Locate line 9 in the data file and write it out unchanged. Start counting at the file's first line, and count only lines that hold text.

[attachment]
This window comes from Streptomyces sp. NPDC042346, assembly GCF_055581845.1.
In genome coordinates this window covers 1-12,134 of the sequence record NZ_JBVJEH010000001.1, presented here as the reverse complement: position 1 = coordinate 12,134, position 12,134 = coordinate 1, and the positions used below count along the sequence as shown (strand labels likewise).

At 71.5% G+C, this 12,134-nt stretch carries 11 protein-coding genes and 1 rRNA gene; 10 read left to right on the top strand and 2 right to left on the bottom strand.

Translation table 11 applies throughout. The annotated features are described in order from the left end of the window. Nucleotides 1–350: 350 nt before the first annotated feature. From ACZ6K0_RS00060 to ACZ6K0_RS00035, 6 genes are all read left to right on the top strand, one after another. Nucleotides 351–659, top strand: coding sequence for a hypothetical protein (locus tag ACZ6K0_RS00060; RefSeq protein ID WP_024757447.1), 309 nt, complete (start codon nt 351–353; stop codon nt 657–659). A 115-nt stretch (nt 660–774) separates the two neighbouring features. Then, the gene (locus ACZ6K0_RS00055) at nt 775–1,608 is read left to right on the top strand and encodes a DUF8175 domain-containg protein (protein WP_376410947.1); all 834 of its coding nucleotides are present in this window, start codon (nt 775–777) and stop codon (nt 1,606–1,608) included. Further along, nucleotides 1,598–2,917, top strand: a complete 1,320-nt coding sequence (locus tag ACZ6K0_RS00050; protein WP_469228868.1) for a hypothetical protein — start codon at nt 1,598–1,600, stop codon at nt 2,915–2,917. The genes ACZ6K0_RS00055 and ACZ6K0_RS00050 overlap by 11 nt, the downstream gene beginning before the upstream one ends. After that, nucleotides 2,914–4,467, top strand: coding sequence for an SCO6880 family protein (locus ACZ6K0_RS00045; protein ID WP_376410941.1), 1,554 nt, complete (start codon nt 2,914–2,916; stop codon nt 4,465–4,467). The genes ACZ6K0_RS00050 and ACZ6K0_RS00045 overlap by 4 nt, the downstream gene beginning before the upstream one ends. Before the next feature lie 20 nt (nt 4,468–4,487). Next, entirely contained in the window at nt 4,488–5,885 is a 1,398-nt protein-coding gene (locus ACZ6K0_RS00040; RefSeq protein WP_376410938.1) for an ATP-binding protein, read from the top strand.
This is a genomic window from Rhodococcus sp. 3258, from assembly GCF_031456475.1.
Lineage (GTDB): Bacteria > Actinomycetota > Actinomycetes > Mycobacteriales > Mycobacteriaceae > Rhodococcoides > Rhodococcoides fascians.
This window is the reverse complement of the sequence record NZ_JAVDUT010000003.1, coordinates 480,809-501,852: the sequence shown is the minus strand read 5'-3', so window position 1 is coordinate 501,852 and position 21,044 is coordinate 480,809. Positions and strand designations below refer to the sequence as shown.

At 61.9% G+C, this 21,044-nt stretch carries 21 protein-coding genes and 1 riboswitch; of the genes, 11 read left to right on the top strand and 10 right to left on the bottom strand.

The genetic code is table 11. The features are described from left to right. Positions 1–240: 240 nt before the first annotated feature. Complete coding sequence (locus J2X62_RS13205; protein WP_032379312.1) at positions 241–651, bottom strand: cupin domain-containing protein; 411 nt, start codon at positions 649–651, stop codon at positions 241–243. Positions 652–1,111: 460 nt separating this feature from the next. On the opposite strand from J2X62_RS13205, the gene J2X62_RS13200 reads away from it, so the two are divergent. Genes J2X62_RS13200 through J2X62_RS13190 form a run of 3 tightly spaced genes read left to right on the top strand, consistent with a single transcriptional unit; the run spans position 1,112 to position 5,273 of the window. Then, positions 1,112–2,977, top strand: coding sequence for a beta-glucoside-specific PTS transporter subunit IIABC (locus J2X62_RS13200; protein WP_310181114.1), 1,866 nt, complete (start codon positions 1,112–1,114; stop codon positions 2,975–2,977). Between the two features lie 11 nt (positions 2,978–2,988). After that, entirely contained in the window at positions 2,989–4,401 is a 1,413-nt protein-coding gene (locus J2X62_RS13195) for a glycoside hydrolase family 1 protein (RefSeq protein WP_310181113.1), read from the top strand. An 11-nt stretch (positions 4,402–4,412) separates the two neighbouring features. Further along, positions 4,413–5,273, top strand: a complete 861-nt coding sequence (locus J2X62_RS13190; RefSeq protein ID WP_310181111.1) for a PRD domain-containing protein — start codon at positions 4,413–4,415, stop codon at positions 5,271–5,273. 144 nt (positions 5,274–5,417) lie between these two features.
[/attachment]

The genetic code is table 11. The features are described from left to right. Positions 1–240: 240 nt before the first annotated feature. Complete coding sequence (locus J2X62_RS13205; protein WP_032379312.1) at positions 241–651, bottom strand: cupin domain-containing protein; 411 nt, start codon at positions 649–651, stop codon at positions 241–243. Positions 652–1,111: 460 nt separating this feature from the next. On the opposite strand from J2X62_RS13205, the gene J2X62_RS13200 reads away from it, so the two are divergent. Genes J2X62_RS13200 through J2X62_RS13190 form a run of 3 tightly spaced genes read left to right on the top strand, consistent with a single transcriptional unit; the run spans position 1,112 to position 5,273 of the window. Then, positions 1,112–2,977, top strand: coding sequence for a beta-glucoside-specific PTS transporter subunit IIABC (locus J2X62_RS13200; protein WP_310181114.1), 1,866 nt, complete (start codon positions 1,112–1,114; stop codon positions 2,975–2,977). Between the two features lie 11 nt (positions 2,978–2,988). After that, entirely contained in the window at positions 2,989–4,401 is a 1,413-nt protein-coding gene (locus J2X62_RS13195) for a glycoside hydrolase family 1 protein (RefSeq protein WP_310181113.1), read from the top strand. An 11-nt stretch (positions 4,402–4,412) separates the two neighbouring features. Further along, positions 4,413–5,273, top strand: a complete 861-nt coding sequence (locus J2X62_RS13190; RefSeq protein ID WP_310181111.1) for a PRD domain-containing protein — start codon at positions 4,413–4,415, stop codon at positions 5,271–5,273. 144 nt (positions 5,274–5,417) lie between these two features.